Senate Research Center H.B. 3457
AUTHOR'S / SPONSOR'S STATEMENT OF INTENT
The school bus idling ban is an effort to reduce diesel exhaust at public schools and school events. Often, school buses will idle outside schools or at a school event for long periods of time. The tailpipe exhaust generated by diesel engines accumulates on and around the bus and poses a health risk to children and to bus drivers. Breathing air heavy with tiny particles can be dangerous, even over a short time, because these particles are so miniscule, they can enter the circulatory system and damage blood vessels. Additionally, there is a financial cost to this practice, as idling wastes fuel and money. A typical school bus burns approximately one-half gallon of diesel fuel for each hour it idles. The less school buses idle, the more money school districts can save.
H.B. 3457 prohibits school buses with diesel engines from idling at schools or school events.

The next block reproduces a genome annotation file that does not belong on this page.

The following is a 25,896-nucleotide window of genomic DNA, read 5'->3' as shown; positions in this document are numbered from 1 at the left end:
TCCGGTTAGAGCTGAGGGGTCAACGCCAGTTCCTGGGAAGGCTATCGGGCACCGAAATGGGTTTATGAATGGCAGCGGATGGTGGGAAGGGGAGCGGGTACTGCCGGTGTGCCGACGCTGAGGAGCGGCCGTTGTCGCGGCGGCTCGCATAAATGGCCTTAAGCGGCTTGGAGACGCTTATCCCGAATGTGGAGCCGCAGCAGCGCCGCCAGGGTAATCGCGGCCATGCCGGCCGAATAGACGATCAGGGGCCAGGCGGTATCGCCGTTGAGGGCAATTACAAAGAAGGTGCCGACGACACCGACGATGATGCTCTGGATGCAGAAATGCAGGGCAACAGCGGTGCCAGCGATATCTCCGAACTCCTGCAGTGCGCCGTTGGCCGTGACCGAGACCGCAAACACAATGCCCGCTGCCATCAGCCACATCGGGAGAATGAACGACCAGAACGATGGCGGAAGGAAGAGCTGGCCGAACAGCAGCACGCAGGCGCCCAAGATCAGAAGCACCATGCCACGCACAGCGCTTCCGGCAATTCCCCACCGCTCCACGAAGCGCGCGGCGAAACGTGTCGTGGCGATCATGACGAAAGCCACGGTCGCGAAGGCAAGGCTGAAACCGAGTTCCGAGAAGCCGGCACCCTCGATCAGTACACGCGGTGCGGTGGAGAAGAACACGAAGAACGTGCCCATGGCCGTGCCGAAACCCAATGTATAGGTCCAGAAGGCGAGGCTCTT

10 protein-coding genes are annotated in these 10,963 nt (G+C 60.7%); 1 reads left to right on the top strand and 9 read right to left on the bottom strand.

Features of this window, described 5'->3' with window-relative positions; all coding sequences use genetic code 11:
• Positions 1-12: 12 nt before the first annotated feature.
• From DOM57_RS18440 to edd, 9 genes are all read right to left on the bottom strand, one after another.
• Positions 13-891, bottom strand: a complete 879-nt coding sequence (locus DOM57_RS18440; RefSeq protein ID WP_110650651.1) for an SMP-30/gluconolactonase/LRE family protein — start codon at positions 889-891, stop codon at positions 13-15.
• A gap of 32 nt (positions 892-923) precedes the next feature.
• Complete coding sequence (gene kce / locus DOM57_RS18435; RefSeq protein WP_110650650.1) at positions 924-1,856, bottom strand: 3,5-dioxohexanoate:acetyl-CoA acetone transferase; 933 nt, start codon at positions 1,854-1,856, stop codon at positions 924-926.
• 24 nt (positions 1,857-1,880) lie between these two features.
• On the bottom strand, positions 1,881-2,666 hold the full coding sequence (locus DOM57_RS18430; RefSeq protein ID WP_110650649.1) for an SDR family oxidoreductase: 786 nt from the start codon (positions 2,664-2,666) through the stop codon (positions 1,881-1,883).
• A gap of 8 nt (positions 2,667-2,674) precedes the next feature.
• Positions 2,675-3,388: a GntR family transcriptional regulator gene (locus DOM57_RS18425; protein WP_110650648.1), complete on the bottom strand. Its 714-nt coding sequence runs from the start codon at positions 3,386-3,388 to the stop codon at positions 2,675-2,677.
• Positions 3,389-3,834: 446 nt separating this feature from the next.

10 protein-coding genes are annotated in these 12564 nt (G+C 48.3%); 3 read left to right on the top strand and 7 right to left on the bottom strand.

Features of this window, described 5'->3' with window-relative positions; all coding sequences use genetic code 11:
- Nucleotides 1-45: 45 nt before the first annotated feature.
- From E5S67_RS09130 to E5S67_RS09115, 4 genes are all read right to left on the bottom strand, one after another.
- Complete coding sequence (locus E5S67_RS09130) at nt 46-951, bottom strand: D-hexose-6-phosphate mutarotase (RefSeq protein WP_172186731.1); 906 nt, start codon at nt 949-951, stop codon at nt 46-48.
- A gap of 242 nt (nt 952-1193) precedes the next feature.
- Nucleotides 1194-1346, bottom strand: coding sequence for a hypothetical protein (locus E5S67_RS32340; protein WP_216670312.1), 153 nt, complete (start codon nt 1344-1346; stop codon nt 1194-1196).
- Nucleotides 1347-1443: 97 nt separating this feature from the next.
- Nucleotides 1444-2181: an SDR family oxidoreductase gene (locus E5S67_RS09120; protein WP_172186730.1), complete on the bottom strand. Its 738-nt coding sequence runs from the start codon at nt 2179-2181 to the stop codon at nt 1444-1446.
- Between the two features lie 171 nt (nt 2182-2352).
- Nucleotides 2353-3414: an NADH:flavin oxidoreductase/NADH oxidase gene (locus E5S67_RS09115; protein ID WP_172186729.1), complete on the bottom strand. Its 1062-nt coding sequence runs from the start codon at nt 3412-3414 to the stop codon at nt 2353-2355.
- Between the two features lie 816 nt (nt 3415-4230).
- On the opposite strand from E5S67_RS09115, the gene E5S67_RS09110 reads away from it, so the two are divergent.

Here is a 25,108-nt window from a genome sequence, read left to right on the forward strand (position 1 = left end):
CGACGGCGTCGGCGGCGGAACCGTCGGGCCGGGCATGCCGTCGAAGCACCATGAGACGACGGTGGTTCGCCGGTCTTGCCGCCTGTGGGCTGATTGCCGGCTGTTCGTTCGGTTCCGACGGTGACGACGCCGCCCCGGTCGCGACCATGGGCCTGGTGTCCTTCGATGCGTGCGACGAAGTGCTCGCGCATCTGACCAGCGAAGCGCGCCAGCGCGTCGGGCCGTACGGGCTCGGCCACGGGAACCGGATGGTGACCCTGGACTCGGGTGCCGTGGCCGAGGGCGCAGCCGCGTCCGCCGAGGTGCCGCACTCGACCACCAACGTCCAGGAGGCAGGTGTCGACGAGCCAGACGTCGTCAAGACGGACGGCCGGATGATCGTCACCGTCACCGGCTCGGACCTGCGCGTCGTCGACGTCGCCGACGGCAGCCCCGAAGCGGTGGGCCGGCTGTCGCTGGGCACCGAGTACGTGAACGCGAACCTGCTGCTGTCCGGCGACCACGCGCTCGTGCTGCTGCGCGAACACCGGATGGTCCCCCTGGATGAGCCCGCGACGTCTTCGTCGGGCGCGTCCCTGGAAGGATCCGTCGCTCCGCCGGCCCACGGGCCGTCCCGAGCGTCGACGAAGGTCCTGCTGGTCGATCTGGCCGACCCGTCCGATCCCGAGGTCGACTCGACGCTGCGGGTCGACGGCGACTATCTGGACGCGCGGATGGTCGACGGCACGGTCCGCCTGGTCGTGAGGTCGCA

SECTION BY SECTION ANALYSIS
SECTION 1. Amends Chapter 34, Education Code, by adding Section 34.0041, as follows:
Sec. 34.0041. IDLING BUS DIESEL ENGINE AT SCHOOL OR SCHOOL EVENT PROHIBITED. (a) Defines "idling."
(b) Prohibits the driver of a school bus equipped with a diesel engine from allowing the idling of the bus engine while the bus is parked at a school or school event, except as provided by Subsection (c).
(c) Provides that Subsection (b) does not prohibit the idling of a school bus diesel engine for the minimum time necessary to heat or cool the bus before departure, provided that the engine is turned off when a student is embarking or disembarking.
SECTION 2. Makes application of Section 34.0041, Education Code, as added by this Act, prospective to the 2007-2008 school year.
SECTION 3. Effective date: upon passage or September 1, 2007.